Then we discovered the Easton Salsa Company, practically next door in Easton, PA (www.EastonSalsa.com). Their salsas were so irresistible, I’d have bought all three if OFB hadn’t contained my enthusiasm. So I limited myself to their Pineapple Salski. (I refrained from mentioning to OFB that apparently their products are available at Healthy Alternatives in nearby Trexlertown, so I can satisfy my cravings anytime.)

Unfortunately for us, the festival closes down at 6 p.m., so we weren’t able to get back to some of our old favorites. I literally ran to the Meadow View Farm booth to buy a box of heirloom cherry tomatoes before everything was packed up. Thank heavens, we can get our favorite Alma Weaver hot pepper jams, like Blackberry-Czech Black and Apricot-Lemon Drop, plus all her other marvelous jams, jellies, and pickles, and various chile-infused vinegars and hot sauces made by family members, including Jim Weaver’s Dutchy Gun Powder powdered hot peppers, anytime, since we live about 20 minutes away.

But we’re still outraged that we missed stocking up on our longtime favorite Csigi sauces, Honnie T Sauce, Southwest Chile Supply products, The Happy Jalapeno Company’s yummy relishes, Green Kamikozees homemade hot green tomatoes (which OFB simply loved), and High River Sauces Rock & Roll Outlaws’ fabulous stuff (gotta love a guy who makes hot sauce inspired by Led Zeppelin and King Crimson, yeah!!!!).

So guess what? We’re going back today. I’ll be flaunting the beaded chile necklace I bought at the festival many years ago, and the red-hot chile pepper temporary “tattoo” I acquired just before the festival closed yesterday (a $1 spray-on). If you see me and our friend Ben (look for a short woman and a very tall guy), feel free to come on up and say hello. We’d love to meet you! But whether you attend the festival in person or simply check out all these marvelous products online, please do give them a look. You’ll be glad you did!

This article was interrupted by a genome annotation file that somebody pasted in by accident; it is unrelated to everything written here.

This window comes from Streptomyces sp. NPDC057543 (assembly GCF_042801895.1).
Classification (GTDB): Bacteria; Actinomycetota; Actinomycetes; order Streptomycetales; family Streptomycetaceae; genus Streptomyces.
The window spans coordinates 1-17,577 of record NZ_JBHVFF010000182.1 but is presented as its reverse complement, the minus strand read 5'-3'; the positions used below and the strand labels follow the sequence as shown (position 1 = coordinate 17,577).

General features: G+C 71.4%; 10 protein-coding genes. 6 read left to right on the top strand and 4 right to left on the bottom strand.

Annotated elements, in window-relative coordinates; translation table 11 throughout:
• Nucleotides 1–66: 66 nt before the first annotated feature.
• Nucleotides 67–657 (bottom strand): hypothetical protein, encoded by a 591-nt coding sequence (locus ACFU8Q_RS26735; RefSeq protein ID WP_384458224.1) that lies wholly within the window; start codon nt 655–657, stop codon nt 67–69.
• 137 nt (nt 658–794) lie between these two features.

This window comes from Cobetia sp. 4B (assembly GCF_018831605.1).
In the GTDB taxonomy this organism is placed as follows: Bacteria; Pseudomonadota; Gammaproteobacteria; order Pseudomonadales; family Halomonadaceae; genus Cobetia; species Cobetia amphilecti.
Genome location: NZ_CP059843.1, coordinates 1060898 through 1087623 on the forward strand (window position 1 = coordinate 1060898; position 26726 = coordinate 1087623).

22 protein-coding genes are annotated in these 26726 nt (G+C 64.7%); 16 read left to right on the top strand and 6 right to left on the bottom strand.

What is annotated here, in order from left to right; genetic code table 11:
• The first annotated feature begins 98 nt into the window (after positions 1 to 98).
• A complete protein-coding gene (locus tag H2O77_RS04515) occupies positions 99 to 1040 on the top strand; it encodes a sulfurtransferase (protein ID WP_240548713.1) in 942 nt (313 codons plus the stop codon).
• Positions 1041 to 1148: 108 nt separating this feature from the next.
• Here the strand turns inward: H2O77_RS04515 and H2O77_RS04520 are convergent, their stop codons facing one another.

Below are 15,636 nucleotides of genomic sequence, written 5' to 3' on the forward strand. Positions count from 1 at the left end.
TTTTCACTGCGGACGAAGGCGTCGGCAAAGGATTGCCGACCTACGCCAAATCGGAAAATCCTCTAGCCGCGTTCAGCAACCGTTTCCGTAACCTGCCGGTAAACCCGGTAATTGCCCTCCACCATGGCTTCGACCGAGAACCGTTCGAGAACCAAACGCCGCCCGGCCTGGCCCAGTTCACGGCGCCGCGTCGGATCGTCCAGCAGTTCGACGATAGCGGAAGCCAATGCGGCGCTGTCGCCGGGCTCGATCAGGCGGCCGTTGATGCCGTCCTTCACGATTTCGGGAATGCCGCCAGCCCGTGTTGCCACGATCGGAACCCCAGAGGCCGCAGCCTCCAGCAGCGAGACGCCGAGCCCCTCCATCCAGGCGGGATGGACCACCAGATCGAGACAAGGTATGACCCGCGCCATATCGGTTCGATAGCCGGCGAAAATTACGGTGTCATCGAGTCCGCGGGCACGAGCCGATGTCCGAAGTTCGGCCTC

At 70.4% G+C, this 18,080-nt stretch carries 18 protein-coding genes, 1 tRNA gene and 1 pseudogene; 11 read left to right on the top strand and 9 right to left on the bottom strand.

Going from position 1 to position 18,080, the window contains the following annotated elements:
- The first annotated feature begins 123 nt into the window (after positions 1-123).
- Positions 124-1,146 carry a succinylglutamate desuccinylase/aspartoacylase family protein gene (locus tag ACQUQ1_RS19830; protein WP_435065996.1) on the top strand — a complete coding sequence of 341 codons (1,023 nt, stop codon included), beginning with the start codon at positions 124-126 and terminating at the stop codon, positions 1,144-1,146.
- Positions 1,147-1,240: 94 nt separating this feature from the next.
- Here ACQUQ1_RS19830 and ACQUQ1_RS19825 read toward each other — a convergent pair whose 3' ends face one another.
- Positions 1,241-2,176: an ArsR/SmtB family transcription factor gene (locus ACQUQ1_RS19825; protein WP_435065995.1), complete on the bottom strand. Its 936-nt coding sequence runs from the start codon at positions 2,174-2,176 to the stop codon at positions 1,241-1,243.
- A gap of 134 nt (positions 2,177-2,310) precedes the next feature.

‘Til next time,

                          Silence

* The festival uses the spelling “chile,” referring to the hot peppers themselves, rather than “chili,” which is generally associated with the dish made with meat and/or beans and hot peppers.

Hot, hot, hot: Chile Pepper Festival 2010 September 8, 2010

Posted by ourfriendben in wit and wisdom.
Tags: , , ,
2 comments

This weekend is one of our favorite local festivals here at Poor Richard’s Almanac, the 15th Annual Chile* Pepper Food Festival held at Bill Delong Memorial Park in scenic Bowers, PA. (A sign of the times, this year’s brochure urges festival goers to “program your GPS to 233 Bowers Road, Bowers, PA 19511.”) The festival runs from 9 to 6 both Friday and Saturday (September 10th and 11th). And trust us, it’s the most colorful, flavorful festival you’ll ever attend.

You don’t have to be a hot-pepper fanatic like our friend and fellow blog contributor, Richard Saunders (who grows the hottest of the hot in containers on his deck), or our friend Rob (who managed to cram 19 kinds of heirloom hot pepper into his garden this year and has literally thousands of hot peppers ready to harvest) to love the Chile Pepper Festival. Our friend Ben and Silence Dogood are definitely wimps when it comes to hot food, but, like Richard and Rob, we still look forward to the Bowers festival all year long.